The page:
Meeting the Navigators

Meeting the Navigators

By Nick Twinamatsiko:

I was a Makerere University fresher, and had come to St. Francis Chapel for an orientation week fellowship, when I met Edward. I think (perhaps with a touch of vanity) that I was one of the most well-read teenagers in the country, and one of the most ambitious. In the just-ended vacation, I had read The Picture of Dorian Gray again, and told myself that I must one day write a novel with such witty and timeless dialogue. I had read The New Vision's serialization of Soyinka's The Open Sore of a Continent, and it had tickled the side of me that yearned to write the last word on every important subject. In the course of A-Levels, I had read about such men as Da Vinci, Henry Cavendish, Isaac Newton, and told myself that, 'these were men, and they achieved so much, and I am a man too.' My ambition was multi-pronged: I wanted to be a great scientist and a wealthy engineer and a powerful politician and a famous writer.

So it's probable that my eyes were darting about as I stood on the steps of the chapel after the fellowship; it's probable that I was restlessly looking about me trying to locate the magic wand that could animate my impossible dreams. I had been told a great deal about Makerere since childhood, and if such a wand existed, this was surely the place where it had to be. Then my eyes settled on Edward, and discerned in his eyes inexplicable interest in me. He was an absolute stranger, but he warmly greeted me. Could it be that he discerned my lofty dreams and sensed that my potential matched the dreams? Could it be that he knew where the wand was located, and was willing to share the knowledge?

When you consider the details of Edward, you realize that his case was indeed so curious that it wasn't farfetched to suppose that he possessed some secret knowledge. Here was a rich, urbane, recently-married, 29-year old successful lawyer, who obviously had many competing demands on his time. What, pray, was he doing, standing on the steps of the chapel, and trying to befriend a little fresher he knew nothing about – a little fresher who, besides impossible dreams, had nothing on him? Since it turned out that Edward was a deeply spiritual man, and believed that his steps were ordered by the Lord and that sort of stuff, it wasn't wide off the mark to speculate that he knew the location of the magic wand. It stimulates our intellects to formulate or demolish sophisticated arguments for or against the reality of God, but I think the best proofs of theism are very simple ones. For me, the most sophisticated arguments theologians propound diminish besides the spectacle (still vivid in my memory, 14 years down the road) of Edward standing outside the chapel that evening, trying to find a fresher he could befriend for Jesus!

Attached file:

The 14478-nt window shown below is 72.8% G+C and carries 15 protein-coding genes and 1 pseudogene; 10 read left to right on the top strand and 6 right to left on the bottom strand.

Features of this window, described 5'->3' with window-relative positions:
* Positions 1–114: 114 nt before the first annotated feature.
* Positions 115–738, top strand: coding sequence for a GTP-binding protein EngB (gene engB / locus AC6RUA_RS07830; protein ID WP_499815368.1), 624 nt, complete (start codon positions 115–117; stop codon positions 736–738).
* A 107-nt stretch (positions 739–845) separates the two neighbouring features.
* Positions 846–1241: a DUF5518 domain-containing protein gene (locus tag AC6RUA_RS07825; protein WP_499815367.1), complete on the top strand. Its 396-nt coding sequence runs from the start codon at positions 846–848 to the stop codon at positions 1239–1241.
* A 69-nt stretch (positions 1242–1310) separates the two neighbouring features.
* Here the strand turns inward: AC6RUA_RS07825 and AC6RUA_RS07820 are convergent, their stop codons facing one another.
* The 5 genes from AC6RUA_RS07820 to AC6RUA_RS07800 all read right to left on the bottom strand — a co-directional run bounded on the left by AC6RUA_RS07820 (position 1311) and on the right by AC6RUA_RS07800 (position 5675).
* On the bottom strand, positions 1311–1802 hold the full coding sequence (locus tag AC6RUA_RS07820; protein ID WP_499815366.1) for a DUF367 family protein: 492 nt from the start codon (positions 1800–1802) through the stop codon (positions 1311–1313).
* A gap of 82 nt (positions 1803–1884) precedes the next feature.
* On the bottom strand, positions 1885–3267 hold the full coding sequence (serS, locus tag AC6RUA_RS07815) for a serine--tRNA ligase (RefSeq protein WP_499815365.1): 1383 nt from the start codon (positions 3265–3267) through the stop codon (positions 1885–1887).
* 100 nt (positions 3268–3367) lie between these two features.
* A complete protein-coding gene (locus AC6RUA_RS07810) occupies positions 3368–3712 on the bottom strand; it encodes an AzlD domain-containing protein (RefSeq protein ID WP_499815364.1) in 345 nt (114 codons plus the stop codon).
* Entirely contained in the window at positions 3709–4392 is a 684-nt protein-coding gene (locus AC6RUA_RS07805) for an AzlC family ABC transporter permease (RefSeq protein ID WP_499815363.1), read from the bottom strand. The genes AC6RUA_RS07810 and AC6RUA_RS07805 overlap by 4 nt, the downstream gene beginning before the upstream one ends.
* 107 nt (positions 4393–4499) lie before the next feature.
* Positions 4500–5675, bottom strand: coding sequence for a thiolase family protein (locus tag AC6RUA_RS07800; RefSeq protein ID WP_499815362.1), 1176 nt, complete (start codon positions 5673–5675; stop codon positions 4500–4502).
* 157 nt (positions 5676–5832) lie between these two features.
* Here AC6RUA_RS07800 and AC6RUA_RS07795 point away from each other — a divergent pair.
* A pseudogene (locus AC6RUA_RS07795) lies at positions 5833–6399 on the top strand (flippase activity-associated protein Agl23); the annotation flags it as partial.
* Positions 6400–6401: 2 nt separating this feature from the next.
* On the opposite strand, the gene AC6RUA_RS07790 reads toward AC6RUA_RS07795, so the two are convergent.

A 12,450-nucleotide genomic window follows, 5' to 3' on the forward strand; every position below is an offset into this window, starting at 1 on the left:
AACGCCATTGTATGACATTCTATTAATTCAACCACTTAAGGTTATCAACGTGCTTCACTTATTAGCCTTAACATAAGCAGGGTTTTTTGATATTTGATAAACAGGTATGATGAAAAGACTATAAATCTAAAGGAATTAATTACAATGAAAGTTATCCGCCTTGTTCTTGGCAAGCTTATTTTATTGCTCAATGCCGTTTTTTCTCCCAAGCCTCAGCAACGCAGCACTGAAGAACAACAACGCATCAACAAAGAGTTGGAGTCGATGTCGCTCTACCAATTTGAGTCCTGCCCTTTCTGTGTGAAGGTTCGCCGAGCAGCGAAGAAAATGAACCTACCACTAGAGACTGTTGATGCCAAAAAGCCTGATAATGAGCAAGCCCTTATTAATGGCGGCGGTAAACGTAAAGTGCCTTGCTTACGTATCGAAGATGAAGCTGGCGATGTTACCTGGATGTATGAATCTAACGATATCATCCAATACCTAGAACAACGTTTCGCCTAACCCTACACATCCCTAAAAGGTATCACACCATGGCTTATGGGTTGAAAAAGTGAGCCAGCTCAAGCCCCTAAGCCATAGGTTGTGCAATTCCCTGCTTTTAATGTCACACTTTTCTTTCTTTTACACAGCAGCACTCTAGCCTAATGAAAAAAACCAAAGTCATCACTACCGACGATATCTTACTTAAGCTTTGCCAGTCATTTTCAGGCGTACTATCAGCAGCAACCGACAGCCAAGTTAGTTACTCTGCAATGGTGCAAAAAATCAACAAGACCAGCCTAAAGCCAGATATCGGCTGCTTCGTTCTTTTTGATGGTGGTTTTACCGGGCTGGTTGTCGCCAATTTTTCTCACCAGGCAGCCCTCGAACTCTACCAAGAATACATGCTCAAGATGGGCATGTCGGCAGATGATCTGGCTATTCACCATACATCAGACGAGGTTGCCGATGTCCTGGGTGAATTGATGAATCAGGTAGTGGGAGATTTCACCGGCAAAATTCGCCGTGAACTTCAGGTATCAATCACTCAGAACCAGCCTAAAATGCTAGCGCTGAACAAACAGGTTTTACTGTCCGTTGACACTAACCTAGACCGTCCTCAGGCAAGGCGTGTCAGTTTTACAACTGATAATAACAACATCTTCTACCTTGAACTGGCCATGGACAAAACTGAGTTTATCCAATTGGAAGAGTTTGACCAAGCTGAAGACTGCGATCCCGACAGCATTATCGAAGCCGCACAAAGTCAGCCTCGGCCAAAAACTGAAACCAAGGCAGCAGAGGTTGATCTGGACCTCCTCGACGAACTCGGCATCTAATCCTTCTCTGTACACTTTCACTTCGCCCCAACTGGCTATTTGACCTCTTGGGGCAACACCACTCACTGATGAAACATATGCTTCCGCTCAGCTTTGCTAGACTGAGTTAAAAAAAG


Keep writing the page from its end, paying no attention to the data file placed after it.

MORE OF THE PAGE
I told him I stayed in Annex 1, Nkrumah Hall, and a few days later he came over to visit me. He told me about the Navigators – about their history, and about how they derive their method from 2nd Timothy 2:2. I didn't take in a great deal; I was more interested in decoding Edward. You see, I might have been well-read and all that, but I was also a bit impressionable. I hadn't been to Kampala City until I had recently come to join the university. So I found people like Edward, with their debonair deodorants, cultured ways, accented English, etc, compellingly fascinating. Edward had been reared in the city, had been a head prefect in his time at King's College Buddo, and had been a member of a city music band in his university days. As a country boy, my curiosity was tickled by his style, and I was more interested in decoding him than in decoding some religious group called the Navigators.

He invited me to a Navigators' meeting, slated for the next weekend. As I bent my way towards the venue, I was more interested in having another interaction with Edward than in learning the vision and mission of the group. In the end, it's easier to take towards people than to take towards ideas. I guess this is partly why the Word became Flesh and dwelt amongst us!

When I told Joseph, one of the Navigators I found at the meeting, that my real passion was poetry, he introduced me to a lady called Olga who, he said, shared the passion. Olga was a pretty, profound and powerful lady. She was the chair lady of Mary Stuart Hall, her English was highly polished, her talk was deep, and everybody seemed to gravitate towards her. Her profundity suited me, but there was something about her that was a bit intimidating for a country boy. And Joseph introduces me to her amidst the Navigators' fun time, and he says, 'here is someone with whom you can talk poetry.' No, I didn't want to talk poetry anymore!

Ah, those Navigators! They didn't, at first, impress me as particularly spiritual people, but it turned out, as the years rolled by, that they actually had the magic wand! Edward's steps had indeed been ordered by the Lord when he met me on the steps of the chapel, for it was the Navigators that God used to sieve and consecrate my dreams, and to generally open my eyes to the person that He had created me to be. How he used this seemingly wrong group to achieve this purpose will be my subject when we meet again in these pages.

Founder and Editor in Chief of the Readers Cafe Africa

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